This week we are pleased to announce that we are starting our long overdue book event on Geoff Pfeifer‘s recent book, The New Materialism: Althusser, Badiou and Žižek. This work is an important intervention into the growing body of works in materialist philosophy that could be loosely described as ‘post-Žižekian/post-Badiouian’ in their theoretical orientation (another recent work in this spirit is Frank Ruda’s For Badiou: Idealism Without Idealism), and it explores how the materialism of both can be read in light of their distinct inheritances to the work of Althusser. For this event, we will feature responses from Becky Vartabedian, Agon Hamza and Michael O’Neill Burns. But to begin, we have an introduction from Geoff below. Please give it a read, and track down a copy of the book for yourself so you can join us in the discussion.
Author’s Introduction by Geoff Pfeifer
First of all, I want to thank Michael Burns and the Working Group on Contemporary Materialism for this opportunity. I am humbled and also very much looking forward to engaging with the readers about my book.
The purpose of this brief introduction is to talk a bit about the origins of the book and also to talk about how I see it contributing to the growing literature on contemporary materialism.
I’ll start with the first. The book began as a dissertation researched and written over a period of about six years (and finally defended in 2012). The main goal, as I saw it, was to try to make clear to myself (and others) the connections between the thought of Louis Althusser, Alain Badiou, and Slavoj Žižek and also to make sense of the materialism espoused in the different-yet-similar philosophical orientations of these three thinkers. I also, more specifically, was interested in making clear the differences between Badiou’s and Žižek’s positions while at the same time showing their shared philosophical background and debt to Althusser. Not only does this focus on the Althusserian background provide a nice frame for my interests in the project, but it is also something that had not been explored systematically in the secondary literature. Further, thinking carefully about the Althusserian background in Badiou and Žižek allows us to bring their differences into focus in a helpful way. As I argue in the book, the path that Žižek takes in appropriating and extending Althusser’s work succeeds in ways that Badiou’s mature work fails (I tend to think that Badiou’s earlier work is both much more interesting and much more consistent with a proper materialism than his more recent work and I try to make a case for this in the book also).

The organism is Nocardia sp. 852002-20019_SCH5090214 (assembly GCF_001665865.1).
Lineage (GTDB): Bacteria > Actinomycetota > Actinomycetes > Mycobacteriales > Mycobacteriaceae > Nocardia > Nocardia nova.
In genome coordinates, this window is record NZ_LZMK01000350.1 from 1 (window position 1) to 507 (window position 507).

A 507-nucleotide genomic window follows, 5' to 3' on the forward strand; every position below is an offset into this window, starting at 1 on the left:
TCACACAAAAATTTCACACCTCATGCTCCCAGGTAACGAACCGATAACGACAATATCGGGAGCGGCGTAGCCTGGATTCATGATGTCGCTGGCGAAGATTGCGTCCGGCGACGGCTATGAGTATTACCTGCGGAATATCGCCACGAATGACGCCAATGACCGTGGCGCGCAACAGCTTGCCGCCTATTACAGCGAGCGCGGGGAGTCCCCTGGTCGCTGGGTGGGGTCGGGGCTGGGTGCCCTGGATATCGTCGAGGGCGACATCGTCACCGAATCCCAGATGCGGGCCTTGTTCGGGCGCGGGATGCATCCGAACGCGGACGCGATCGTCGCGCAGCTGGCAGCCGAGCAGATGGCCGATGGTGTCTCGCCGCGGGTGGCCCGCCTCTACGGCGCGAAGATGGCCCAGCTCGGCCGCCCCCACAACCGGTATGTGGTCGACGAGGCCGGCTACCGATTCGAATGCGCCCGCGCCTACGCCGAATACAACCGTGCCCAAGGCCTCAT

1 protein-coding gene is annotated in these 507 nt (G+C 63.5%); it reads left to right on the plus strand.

In converting the dissertation to a book, I had wanted to both sharpen the overall focus and also broaden it to include the intellectual and political history that I came to understand was an important piece of making sense of Althusser’s philosophical positioning and so the first chapter of the book took up that task. I know that there are a lot of better histories of this time in France (and I draw on a number of these in my own attempt at reconstructing this) but I thought it important to revisit this again, however briefly, in the context of a book that draws connections between Althusser’s views and those of Badiou and Žižek as this had not been done before in quite this way and it helps to further situate the links between the material, practical, and historical concerns and the theoretical enterprises that are born out of it.
As those who read the book will know, Adrian Johnston’s work plays a prominent role in the arguments in the latter half of the book in favor of Žižek’s views over against those of Badiou’s. I agree with Johnston’s critiques of Badiou’s mature work as exhibiting an uninterrogated form of idealism and I try to extend this argument a bit and also show how Althusser himself had already made theoretical moves that avoid some of this. As I try to point out there also however, this does not mean that I think we should reject the Badiouan approach outright- just that this provides a nice place from which to view the differences that emerge between Badiou and Žižek insofar as it is around this, in my view, that the two diverge most sharply.
In this way, the book places itself at the center of many of the contemporary debates around materialism insofar as both Badiou and Žižek play a prominent role in so many of these debates. It also makes a case for the continued importance of Althusser’s work both in these debates and also in contemporary social and political thought more broadly. In the end, I hope that the book is useful to folks and I very much look forward engaging with the readers here over the course of the next few weeks.